eIF2?, a gift of the late Edward Henshaw (40), and phosphorylated eIF2? was
detected with an epitope-specific antiserum (catalog no. RG0001; Research
Genetics, Huntsville, Ala.).
Pulse-chase labeling experiments were carried out in the Fv2E-PERK?wild-
type mouse embryonic fibroblasts described above. Cells were switched to Dul-
becco’s modified Eagle’s medium containing 10% of the normal content of
methionine and cysteine (these levels of methionine and cysteine are sufficient to
suppress activation of the eIF2? kinase GCN2 yet are compatible with high-level
incorporation of labeled amino acids into newly synthesized proteins) 15 min
before addition of TRANSlabel (MP Biomedical, Irvine, Calif.)
methionine-cysteine mixture at 200 ?Ci/ml for 10 min. The labeling pulse was
terminated by washing the unincorporated label and flooding the cells with
complete medium. Following the indicated chase period, during which cells were
exposed to AP20187 and/or MG132, the cells were lysed in RIPA buffer (20 mM
Tris [pH 8.5], 100 mM NaCl, 0.2% sodium deoxycholate, 0.2% NP-40, 0.2%
Triton X-100, 0.1% sodium dodecyl sulfate, 1 mM EDTA, 1 mM dithiothreitol,
1 mM phenylmethylsulfonyl fluoride, 4 ?g of aprotinin/ml, 2 ?g of pepstatin/ml),
and the lysate was clarified by centrifugation at 14,000 ? g for 15 min, precleared
on protein A-Sepharose beads (catalog no. 10-1042; Zymed, South San Fran-
cisco, Calif.), and subjected to immunoprecipitation with prebound anti-I?B?
rabbit immunoglobulin G (catalog no. SC-371 AC; Santa Cruz Biotech, Santa
Cruz, Calif.). Radiolabeled proteins found in the immunoprecipitate were re-
solved by reduced sodium dodecyl sulfate-polyacrylamide gel electrophoresis,
and the dried gel was exposed to autoradiography using a phosphoimaging
cassette (Molecular Dynamics, Sunnyvale, Calif.).
EMSA. NF-?B DNA binding activity in nuclear extracts was detected by an
electrophoretic mobility shift assay (EMSA) performed as previously described
(21, 36). The indicated molar excess of unlabeled competitor probe or 1 ?l of
purified anti-p65 (catalog no. SC-7151; Santa Cruz Biotech) or anti-CHOP
antiserum (45) was added to the binding reaction together with the radiolabeled
To confirm the previously reported role of eIF2? phosphor-
ylation in NF-?B activation (21), we performed EMSA on
nuclear extracts prepared from unstressed cells and cells that
had been treated with thapsigargin (Fig. 1A). Thapsigargin-
mediated ER calcium depletion leads to rapid onset of ER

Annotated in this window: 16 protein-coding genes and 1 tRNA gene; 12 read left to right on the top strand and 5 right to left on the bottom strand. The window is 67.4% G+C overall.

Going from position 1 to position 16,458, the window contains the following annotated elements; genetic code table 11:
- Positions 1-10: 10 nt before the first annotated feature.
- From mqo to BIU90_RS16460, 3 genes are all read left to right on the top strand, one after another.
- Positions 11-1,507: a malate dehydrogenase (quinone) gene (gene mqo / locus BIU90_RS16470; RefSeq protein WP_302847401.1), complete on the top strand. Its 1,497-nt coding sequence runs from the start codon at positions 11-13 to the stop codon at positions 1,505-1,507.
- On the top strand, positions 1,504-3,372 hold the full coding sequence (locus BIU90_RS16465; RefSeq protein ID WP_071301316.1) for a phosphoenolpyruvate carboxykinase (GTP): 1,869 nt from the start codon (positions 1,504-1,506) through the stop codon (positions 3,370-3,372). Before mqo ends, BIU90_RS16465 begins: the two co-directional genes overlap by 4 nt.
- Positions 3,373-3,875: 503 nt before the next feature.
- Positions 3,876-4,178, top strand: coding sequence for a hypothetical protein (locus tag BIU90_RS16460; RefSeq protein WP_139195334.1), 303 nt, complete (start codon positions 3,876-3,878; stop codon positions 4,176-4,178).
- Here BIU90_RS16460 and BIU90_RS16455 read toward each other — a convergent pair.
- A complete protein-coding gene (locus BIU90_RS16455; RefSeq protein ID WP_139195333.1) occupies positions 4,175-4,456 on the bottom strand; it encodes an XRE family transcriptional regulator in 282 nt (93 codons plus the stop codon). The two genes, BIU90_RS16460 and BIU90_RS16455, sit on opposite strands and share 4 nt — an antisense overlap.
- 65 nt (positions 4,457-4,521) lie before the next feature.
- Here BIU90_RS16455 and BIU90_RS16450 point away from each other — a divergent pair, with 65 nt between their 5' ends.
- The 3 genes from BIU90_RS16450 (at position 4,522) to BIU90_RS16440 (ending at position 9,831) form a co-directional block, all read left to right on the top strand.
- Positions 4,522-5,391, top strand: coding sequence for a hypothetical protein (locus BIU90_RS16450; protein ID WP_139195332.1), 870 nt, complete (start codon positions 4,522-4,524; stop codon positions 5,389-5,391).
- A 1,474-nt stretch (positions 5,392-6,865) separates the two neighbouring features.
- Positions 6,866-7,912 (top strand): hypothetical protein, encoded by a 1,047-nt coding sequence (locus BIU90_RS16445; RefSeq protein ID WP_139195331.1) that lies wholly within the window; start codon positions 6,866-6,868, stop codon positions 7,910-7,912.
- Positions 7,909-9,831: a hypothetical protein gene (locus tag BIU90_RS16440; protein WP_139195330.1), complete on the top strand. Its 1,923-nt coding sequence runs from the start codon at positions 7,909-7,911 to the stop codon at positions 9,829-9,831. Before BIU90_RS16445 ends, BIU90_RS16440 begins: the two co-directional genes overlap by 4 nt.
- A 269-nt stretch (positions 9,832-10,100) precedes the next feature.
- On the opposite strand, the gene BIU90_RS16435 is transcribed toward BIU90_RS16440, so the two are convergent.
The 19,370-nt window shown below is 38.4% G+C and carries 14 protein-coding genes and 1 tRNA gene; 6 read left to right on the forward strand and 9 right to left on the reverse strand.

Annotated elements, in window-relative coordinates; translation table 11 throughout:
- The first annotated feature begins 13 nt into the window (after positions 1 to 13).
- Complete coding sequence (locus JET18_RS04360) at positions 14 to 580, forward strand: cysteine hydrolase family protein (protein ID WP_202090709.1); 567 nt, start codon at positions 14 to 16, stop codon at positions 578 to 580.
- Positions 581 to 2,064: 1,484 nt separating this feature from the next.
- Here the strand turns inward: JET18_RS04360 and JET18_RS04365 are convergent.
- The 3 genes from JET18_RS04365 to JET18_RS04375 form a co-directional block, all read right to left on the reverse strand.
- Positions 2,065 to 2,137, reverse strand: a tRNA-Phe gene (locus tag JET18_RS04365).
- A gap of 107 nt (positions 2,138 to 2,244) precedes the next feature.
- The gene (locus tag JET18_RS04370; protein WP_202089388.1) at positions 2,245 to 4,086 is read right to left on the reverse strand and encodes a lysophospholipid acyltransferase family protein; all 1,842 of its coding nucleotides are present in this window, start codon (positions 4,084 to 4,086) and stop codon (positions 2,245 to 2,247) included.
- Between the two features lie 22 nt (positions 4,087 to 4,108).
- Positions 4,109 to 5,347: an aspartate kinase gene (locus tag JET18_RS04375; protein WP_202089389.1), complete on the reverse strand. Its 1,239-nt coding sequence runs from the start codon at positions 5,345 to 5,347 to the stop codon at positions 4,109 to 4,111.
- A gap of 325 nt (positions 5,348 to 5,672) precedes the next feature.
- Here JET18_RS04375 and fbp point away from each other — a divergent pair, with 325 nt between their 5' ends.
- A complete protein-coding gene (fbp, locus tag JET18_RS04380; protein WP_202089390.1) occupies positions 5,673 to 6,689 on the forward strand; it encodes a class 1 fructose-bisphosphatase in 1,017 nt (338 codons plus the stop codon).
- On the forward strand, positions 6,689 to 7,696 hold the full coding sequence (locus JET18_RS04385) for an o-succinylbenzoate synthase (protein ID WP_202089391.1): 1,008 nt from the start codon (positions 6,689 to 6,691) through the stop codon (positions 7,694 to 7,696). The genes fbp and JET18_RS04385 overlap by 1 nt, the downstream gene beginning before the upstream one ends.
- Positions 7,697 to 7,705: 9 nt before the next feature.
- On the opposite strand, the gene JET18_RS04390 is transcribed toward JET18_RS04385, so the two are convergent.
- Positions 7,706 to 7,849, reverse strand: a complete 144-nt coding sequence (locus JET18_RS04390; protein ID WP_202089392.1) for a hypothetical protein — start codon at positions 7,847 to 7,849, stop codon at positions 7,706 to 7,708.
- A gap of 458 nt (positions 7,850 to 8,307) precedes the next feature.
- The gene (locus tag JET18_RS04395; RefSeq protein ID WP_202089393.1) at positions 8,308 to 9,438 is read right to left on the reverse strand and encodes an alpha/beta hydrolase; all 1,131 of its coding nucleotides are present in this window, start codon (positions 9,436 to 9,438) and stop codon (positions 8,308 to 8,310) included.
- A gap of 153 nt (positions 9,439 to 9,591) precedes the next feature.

FIG. 1. NF-?B activation during ER stress depends on eIF2? phos-
phorylation and is associated with declining levels of the NF-?B inhib-
itor I?B?. (A) Autoradiogram of an NF-?B EMSA performed with
nuclear extracts of thapsigargin-treated mouse fibroblasts (Tg) with
wild-type (EIF2AS/S) or mutant (EIF2AA/A) EIF2A genotypes. The free
radiolabeled probe and the labeled NF-?B/DNA complex are indi-
cated. (B) Immunoblots of I?B?, GADD34, phosphorylated eIF2?,
and total eIF2? from extracts of the cells shown in panel A, detected
with specific antibodies.
10162DENG ET AL. MOL. CELL. BIOL.
stress, eIF2? phosphorylation (detected here by immunoblot-
ting with an antiserum specifically reactive with the phosphor-
ylated form), and subsequent ATF4-mediated activation of
downstream gene expression, measured here by accumula-
tion of the GADD34 target gene. A protein complex rapidly
formed on the NF-?B binding site in nuclear extracts of treated
wild-type cells but not in extracts from cells homozygous for
the EIF2AA/Amutation that substitutes the serine at position
51 of eIF2? with an alanine and thereby prevents regulatory
phosphorylation. Reduced levels of the NF-?B inhibitory pro-
tein I?B?, detected by immunoblotting, preceded the induc-
tion of NF-?B EMSA activity in thapsigargin-treated cells. The
recovery of I?B? levels at longer treatment points correlated
phorylation of eIF2? (Fig. 1B).
To more closely examine the role of eIF2? phosphorylation
in NF-?B activation, we made use of an experimental system
that uncouples eIF2? phosphorylation from stress signaling.
PERK, the ER stress-inducible eIF2? kinase, is normally ac-
tivated by oligomerization in the plane of the ER membrane
(2). We fused PERK’s eIF2? kinase domain to a protein mod-
ule with two high-affinity binding sites for the otherwise inert
bivalent compound AP20187. When expressed in cells, this
artificial kinase, Fv2E-PERK, is subordinate to AP20187
treatment (28) and is activated independently of any stress
signaling. AP20187 treatment led to high-level eIF2? phos-
phorylation in Fv2E-PERK?cells but had no effect on the